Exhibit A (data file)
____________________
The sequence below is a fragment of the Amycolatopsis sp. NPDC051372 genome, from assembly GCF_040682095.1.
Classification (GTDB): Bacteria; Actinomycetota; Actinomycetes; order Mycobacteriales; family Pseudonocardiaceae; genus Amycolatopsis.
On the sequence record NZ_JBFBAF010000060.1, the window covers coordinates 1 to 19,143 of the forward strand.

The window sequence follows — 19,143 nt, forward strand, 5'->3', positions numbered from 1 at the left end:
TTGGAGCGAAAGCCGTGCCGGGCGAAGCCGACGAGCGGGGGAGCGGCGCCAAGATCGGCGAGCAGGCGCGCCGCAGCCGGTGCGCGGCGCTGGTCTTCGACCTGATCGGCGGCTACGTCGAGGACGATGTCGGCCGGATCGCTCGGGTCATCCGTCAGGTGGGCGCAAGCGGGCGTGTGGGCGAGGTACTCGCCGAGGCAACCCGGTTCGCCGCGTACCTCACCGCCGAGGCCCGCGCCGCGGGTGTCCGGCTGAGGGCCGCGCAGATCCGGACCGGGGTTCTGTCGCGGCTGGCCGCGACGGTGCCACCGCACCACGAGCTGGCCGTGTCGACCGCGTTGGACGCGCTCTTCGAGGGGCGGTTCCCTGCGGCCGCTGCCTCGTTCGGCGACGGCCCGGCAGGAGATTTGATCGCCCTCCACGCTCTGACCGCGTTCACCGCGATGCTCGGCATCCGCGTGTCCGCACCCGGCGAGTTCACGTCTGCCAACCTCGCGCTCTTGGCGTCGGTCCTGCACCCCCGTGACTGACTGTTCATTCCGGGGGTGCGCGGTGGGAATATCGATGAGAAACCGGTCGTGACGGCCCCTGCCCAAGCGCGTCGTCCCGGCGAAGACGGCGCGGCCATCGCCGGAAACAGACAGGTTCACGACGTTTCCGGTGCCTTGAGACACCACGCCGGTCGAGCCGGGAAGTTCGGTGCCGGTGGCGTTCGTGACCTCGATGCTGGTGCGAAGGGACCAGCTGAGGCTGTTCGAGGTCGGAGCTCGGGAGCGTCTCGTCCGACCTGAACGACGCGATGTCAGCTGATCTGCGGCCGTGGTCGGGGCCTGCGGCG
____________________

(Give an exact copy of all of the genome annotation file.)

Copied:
The sequence below is a fragment of the Amycolatopsis sp. NPDC051372 genome, from assembly GCF_040682095.1.
Classification (GTDB): Bacteria; Actinomycetota; Actinomycetes; order Mycobacteriales; family Pseudonocardiaceae; genus Amycolatopsis.
On the sequence record NZ_JBFBAF010000060.1, the window covers coordinates 1 to 19,143 of the forward strand.

The window sequence follows — 19,143 nt, forward strand, 5'->3', positions numbered from 1 at the left end:
TTGGAGCGAAAGCCGTGCCGGGCGAAGCCGACGAGCGGGGGAGCGGCGCCAAGATCGGCGAGCAGGCGCGCCGCAGCCGGTGCGCGGCGCTGGTCTTCGACCTGATCGGCGGCTACGTCGAGGACGATGTCGGCCGGATCGCTCGGGTCATCCGTCAGGTGGGCGCAAGCGGGCGTGTGGGCGAGGTACTCGCCGAGGCAACCCGGTTCGCCGCGTACCTCACCGCCGAGGCCCGCGCCGCGGGTGTCCGGCTGAGGGCCGCGCAGATCCGGACCGGGGTTCTGTCGCGGCTGGCCGCGACGGTGCCACCGCACCACGAGCTGGCCGTGTCGACCGCGTTGGACGCGCTCTTCGAGGGGCGGTTCCCTGCGGCCGCTGCCTCGTTCGGCGACGGCCCGGCAGGAGATTTGATCGCCCTCCACGCTCTGACCGCGTTCACCGCGATGCTCGGCATCCGCGTGTCCGCACCCGGCGAGTTCACGTCTGCCAACCTCGCGCTCTTGGCGTCGGTCCTGCACCCCCGTGACTGACTGTTCATTCCGGGGGTGCGCGGTGGGAATATCGATGAGAAACCGGTCGTGACGGCCCCTGCCCAAGCGCGTCGTCCCGGCGAAGACGGCGCGGCCATCGCCGGAAACAGACAGGTTCACGACGTTTCCGGTGCCTTGAGACACCACGCCGGTCGAGCCGGGAAGTTCGGTGCCGGTGGCGTTCGTGACCTCGATGCTGGTGCGAAGGGACCAGCTGAGGCTGTTCGAGGTCGGAGCTCGGGAGCGTCTCGTCCGACCTGAACGACGCGATGTCAGCTGATCTGCGGCCGTGGTCGGGGCCTGCGGCG